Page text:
History of Dehradun
Dehradun is the capital of The Indian state of Uttarakhand, and has a rich and eventful history, it also finds mention in scriptures as well.
In Skanda Purana, Dun is mentioned as a part of the region called Kedarkhand, the abode of Shiva. In ancient India during the Mahabharata epic era, Dronacharya the great teacher of Kauravas and Pandavas lived here hence the name, "Dronanagari".
According to the history of Dehradun it has been part of Garhwal Kingdom except for the brief interlude of rohillas. The present town of Dehradun was named after 'Guru Ram Rai', the elder son of seventh Sikh Guru, Guru Har Rai, who was part of the Udasi sect of Sikh Asceticism, who came here in 1675, and first settled in village 'Dhamawala', which even today hosts the annual 'Jhanda Fair' on the fifth day after Holi in his memory. Thus the name refers to his Dera or settlement in the valley, around which the present town gradually developed, and marking this settlement is a Gurudwara called 'Guru Ram Rai Darbar', built in 1699 with the help of Raja of Garhwal, Fateh Shah, who was succeeded by his grandson in the same year, Pratap Shah, and modelled on the tomb of Mughal Emperor Jehangir.
Dehradun was a part of Tehri Garhwal Kingdom, then after it was a part of Gorkha Kingdom for 12 years. Gurkhas lost Dehradun to England when India was colonized by England. Historically, Dehradun has remained part of the Garhwal Kingdom also known as 'Kedarkhand', which was founded by Ajai Pal, around 1400, by capturing all the minor principalities of the Garhwal region, under his own sway, and thereafter, he and his descendants ruled over Garhwal and the adjacent state of Tehri-Garhwal, in an uninterrupted line till 1803, when Gurkhas invaded Kumaon and Garhwal.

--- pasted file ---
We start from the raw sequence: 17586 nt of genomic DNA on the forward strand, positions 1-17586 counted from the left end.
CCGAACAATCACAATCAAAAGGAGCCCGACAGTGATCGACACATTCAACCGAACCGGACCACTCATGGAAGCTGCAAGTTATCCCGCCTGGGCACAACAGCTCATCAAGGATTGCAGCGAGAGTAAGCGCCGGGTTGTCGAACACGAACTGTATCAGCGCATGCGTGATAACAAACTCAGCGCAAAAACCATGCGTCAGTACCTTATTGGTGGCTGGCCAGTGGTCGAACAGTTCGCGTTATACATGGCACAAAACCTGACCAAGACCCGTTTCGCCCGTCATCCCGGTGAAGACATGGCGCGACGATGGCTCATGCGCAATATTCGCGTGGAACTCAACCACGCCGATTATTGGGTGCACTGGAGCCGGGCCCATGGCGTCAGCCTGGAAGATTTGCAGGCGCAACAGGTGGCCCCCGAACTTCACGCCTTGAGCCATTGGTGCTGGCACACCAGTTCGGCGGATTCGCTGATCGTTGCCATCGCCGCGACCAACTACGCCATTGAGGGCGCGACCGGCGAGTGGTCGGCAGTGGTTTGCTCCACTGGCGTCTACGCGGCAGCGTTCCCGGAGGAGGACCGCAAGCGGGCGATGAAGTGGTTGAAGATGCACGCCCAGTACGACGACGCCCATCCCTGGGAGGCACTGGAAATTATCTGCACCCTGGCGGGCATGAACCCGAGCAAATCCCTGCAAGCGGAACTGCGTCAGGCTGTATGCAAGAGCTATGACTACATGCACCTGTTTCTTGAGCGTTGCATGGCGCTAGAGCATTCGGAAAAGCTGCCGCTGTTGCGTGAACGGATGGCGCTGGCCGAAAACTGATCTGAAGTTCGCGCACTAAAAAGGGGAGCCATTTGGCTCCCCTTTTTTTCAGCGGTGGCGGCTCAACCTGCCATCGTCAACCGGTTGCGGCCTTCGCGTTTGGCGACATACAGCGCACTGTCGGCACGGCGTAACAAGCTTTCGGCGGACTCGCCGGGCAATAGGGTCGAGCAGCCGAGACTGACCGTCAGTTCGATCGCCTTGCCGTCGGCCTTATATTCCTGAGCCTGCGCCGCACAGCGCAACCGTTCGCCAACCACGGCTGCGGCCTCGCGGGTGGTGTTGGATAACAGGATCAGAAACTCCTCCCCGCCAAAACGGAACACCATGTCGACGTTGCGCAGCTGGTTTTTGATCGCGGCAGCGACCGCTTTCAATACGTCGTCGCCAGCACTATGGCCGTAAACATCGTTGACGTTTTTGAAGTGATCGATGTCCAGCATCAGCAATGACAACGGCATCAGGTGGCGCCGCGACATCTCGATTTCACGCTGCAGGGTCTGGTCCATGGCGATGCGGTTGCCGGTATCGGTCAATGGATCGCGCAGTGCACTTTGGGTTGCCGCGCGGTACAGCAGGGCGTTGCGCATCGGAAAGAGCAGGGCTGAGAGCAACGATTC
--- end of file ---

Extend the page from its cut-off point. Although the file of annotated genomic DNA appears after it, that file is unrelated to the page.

In between, until Najib-ul-Daula, the governor of Saharanpur, who later founded city of Najibabad, invaded the city with his army of Rohillas in 1757, and ruled here, leading to its widespread development, though after his death in 1770, it was successively annexed by surrounding tribes of Rajputs, Gujjars, Sikhs and Gurkhas who ruled the region in quick succession, and lead to its steady downfall.
Finally, in 1803, it was annexed by the Gurkhas, who made the king of Garhwal, Pradyuman Shah, flee to Saharanpur, leaving the region to be ruled by an iron fist by the Gurkha general 'BAL BHADRA KUNWAR'. Later, King Pradyumna Shah and his sons Kuwar Parakrama Shah and Kuwar Pritam Shah, and a 12,000 strong army fought with the Gorkhas at Khurhbure, where the king was killed.
In the same year, the British had already taken over Saharanpur, which led to continuous skirmishes between the two armies, leading to the Gurkha War (1814–1816), also known as the Anglo-Nepalese War, when eventually the Gurkhas were ousted after the siege of the fort of Nalapani.
The Sugauli Treaty, signed on 2 December 1815 and ratified by 4 March 1816, between the British East India Company and The Kingdom of Nepal, ending the second British invasion of the Himalayan kingdom during the Anglo-Nepalese War (1814–1816). The signatory for Nepal was Raj Guru Gajaraj Mishra aided by Chandra Sekher Upadhyaya and Lieutenant-Colonel Paris Bradshaw signed for the Company.